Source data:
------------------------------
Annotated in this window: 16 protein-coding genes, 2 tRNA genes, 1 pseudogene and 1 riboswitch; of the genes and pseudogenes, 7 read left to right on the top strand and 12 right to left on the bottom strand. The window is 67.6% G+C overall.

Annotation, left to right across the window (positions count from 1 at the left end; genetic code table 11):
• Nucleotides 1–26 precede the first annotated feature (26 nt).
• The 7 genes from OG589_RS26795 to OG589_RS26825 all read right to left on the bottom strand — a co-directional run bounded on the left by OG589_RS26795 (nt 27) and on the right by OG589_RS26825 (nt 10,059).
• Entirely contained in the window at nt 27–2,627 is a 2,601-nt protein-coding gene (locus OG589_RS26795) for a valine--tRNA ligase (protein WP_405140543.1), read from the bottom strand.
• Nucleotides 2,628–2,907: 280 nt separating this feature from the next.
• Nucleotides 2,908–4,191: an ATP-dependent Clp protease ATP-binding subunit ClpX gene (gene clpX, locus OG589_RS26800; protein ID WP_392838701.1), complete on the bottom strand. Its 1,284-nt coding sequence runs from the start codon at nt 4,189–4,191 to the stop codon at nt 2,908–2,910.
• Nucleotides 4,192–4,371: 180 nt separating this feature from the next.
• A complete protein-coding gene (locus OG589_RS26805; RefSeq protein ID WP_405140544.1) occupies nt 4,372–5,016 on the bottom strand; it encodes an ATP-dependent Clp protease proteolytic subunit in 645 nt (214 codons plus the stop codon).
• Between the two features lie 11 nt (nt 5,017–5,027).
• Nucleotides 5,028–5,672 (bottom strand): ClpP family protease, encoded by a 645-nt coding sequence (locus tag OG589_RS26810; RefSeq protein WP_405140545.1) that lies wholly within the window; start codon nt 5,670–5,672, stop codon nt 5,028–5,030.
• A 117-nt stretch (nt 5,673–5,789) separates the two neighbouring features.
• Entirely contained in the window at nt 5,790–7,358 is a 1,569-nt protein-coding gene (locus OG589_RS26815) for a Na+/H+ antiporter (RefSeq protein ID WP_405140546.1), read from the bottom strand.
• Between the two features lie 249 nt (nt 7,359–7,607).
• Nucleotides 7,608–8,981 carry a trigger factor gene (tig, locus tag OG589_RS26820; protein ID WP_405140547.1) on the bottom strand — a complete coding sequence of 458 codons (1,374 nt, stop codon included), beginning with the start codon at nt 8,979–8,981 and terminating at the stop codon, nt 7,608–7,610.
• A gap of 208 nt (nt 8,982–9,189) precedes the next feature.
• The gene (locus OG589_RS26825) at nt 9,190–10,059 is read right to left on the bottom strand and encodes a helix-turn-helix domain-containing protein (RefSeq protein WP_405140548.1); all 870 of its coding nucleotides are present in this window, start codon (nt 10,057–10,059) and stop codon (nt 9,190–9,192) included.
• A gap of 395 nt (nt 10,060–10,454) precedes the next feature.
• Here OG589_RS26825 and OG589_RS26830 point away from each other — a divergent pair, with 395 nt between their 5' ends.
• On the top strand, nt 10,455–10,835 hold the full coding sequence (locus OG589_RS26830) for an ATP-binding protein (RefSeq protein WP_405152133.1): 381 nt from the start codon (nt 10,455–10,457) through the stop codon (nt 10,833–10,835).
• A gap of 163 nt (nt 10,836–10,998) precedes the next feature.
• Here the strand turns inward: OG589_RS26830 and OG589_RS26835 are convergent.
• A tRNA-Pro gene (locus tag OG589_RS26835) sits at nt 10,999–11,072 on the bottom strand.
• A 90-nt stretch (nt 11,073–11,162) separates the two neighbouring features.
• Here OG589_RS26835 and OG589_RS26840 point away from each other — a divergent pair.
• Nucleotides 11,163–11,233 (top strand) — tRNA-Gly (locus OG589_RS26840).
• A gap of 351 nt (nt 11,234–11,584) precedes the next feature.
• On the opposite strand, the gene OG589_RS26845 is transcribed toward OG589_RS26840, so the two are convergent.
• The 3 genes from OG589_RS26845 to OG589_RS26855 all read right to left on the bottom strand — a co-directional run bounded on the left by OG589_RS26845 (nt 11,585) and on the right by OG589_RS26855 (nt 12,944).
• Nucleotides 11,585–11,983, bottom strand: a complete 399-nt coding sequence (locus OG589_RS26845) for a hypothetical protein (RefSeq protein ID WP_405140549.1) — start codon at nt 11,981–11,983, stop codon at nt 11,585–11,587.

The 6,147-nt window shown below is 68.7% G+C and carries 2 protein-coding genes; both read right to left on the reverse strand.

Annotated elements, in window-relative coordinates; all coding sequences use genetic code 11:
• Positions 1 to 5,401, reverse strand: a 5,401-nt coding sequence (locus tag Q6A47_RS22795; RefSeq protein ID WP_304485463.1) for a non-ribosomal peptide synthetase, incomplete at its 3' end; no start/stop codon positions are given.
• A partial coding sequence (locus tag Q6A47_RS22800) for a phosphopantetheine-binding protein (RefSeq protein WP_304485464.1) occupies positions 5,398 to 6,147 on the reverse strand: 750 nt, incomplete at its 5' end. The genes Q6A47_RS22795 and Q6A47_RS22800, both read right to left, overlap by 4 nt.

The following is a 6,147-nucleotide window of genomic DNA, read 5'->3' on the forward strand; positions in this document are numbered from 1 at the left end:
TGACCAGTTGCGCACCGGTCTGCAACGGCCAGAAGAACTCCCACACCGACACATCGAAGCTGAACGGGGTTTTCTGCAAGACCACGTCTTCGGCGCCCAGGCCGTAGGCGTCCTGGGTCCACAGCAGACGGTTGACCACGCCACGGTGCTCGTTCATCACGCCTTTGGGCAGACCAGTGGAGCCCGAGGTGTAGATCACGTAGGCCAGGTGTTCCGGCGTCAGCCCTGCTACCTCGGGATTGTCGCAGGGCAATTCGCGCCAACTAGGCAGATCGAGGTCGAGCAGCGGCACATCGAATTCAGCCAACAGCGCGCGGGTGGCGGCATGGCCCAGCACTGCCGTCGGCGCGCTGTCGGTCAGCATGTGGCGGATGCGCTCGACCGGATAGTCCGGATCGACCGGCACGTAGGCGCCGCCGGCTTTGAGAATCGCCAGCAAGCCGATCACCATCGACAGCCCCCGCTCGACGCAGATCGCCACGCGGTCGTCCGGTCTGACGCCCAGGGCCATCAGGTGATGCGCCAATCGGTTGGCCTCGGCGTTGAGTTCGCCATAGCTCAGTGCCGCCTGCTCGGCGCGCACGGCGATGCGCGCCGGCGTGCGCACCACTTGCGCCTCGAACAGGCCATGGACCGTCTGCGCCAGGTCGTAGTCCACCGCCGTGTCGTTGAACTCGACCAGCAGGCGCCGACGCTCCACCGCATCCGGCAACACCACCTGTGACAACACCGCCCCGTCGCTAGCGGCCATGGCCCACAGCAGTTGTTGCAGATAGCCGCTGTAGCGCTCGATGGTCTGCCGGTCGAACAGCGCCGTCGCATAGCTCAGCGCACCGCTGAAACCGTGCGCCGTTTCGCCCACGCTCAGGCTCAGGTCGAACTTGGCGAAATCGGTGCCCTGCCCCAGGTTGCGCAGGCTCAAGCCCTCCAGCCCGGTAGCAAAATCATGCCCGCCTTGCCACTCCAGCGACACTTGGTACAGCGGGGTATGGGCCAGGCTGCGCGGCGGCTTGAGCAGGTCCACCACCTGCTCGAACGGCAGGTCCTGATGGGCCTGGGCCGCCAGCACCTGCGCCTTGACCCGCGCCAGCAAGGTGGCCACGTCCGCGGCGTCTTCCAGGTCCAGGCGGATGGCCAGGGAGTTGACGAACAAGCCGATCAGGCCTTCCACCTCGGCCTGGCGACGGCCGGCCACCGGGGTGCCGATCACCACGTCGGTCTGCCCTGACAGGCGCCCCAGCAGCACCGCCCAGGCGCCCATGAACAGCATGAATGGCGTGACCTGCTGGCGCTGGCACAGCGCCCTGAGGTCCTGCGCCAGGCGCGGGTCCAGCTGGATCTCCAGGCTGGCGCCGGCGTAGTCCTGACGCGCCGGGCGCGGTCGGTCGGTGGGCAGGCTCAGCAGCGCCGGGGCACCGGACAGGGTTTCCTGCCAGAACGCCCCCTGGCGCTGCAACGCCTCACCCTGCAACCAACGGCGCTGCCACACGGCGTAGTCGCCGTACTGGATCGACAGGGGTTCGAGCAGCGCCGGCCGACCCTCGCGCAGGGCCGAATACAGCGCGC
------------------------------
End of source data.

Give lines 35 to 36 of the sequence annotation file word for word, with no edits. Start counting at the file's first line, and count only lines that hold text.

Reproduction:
The following is a 6,147-nucleotide window of genomic DNA, read 5'->3' on the forward strand; positions in this document are numbered from 1 at the left end:
TGACCAGTTGCGCACCGGTCTGCAACGGCCAGAAGAACTCCCACACCGACACATCGAAGCTGAACGGGGTTTTCTGCAAGACCACGTCTTCGGCGCCCAGGCCGTAGGCGTCCTGGGTCCACAGCAGACGGTTGACCACGCCACGGTGCTCGTTCATCACGCCTTTGGGCAGACCAGTGGAGCCCGAGGTGTAGATCACGTAGGCCAGGTGTTCCGGCGTCAGCCCTGCTACCTCGGGATTGTCGCAGGGCAATTCGCGCCAACTAGGCAGATCGAGGTCGAGCAGCGGCACATCGAATTCAGCCAACAGCGCGCGGGTGGCGGCATGGCCCAGCACTGCCGTCGGCGCGCTGTCGGTCAGCATGTGGCGGATGCGCTCGACCGGATAGTCCGGATCGACCGGCACGTAGGCGCCGCCGGCTTTGAGAATCGCCAGCAAGCCGATCACCATCGACAGCCCCCGCTCGACGCAGATCGCCACGCGGTCGTCCGGTCTGACGCCCAGGGCCATCAGGTGATGCGCCAATCGGTTGGCCTCGGCGTTGAGTTCGCCATAGCTCAGTGCCGCCTGCTCGGCGCGCACGGCGATGCGCGCCGGCGTGCGCACCACTTGCGCCTCGAACAGGCCATGGACCGTCTGCGCCAGGTCGTAGTCCACCGCCGTGTCGTTGAACTCGACCAGCAGGCGCCGACGCTCCACCGCATCCGGCAACACCACCTGTGACAACACCGCCCCGTCGCTAGCGGCCATGGCCCACAGCAGTTGTTGCAGATAGCCGCTGTAGCGCTCGATGGTCTGCCGGTCGAACAGCGCCGTCGCATAGCTCAGCGCACCGCTGAAACCGTGCGCCGTTTCGCCCACGCTCAGGCTCAGGTCGAACTTGGCGAAATCGGTGCCCTGCCCCAGGTTGCGCAGGCTCAAGCCCTCCAGCCCGGTAGCAAAATCATGCCCGCCTTGCCACTCCAGCGACACTTGGTACAGCGGGGTATGGGCCAGGCTGCGCGGCGGCTTGAGCAGGTCCACCACCTGCTCGAACGGCAGGTCCTGATGGGCCTGGGCCGCCAGCACCTGCGCCTTGACCCGCGCCAGCAAGGTGGCCACGTCCGCGGCGTCTTCCAGGTCCAGGCGGATGGCCAGGGAGTTGACGAACAAGCCGATCAGGCCTTCCACCTCGGCCTGGCGACGGCCGGCCACCGGGGTGCCGATCACCACGTCGGTCTGCCCTGACAGGCGCCCCAGCAGCACCGCCCAGGCGCCCATGAACAGCATGAATGGCGTGACCTGCTGGCGCTGGCACAGCGCCCTGAGGTCCTGCGCCAGGCGCGGGTCCAGCTGGATCTCCAGGCTGGCGCCGGCGTAGTCCTGACGCGCCGGGCGCGGTCGGTCGGTGGGCAGGCTCAGCAGCGCCGGGGCACCGGACAGGGTTTCCTGCCAGAACGCCCCCTGGCGCTGCAACGCCTCACCCTGCAACCAACGGCGCTGCCACACGGCGTAGTCGCCGTACTGGATCGACAGGGGTTCGAGCAGCGCCGGCCGACCCTCGCGCAGGGCCGAATACAGCGCGC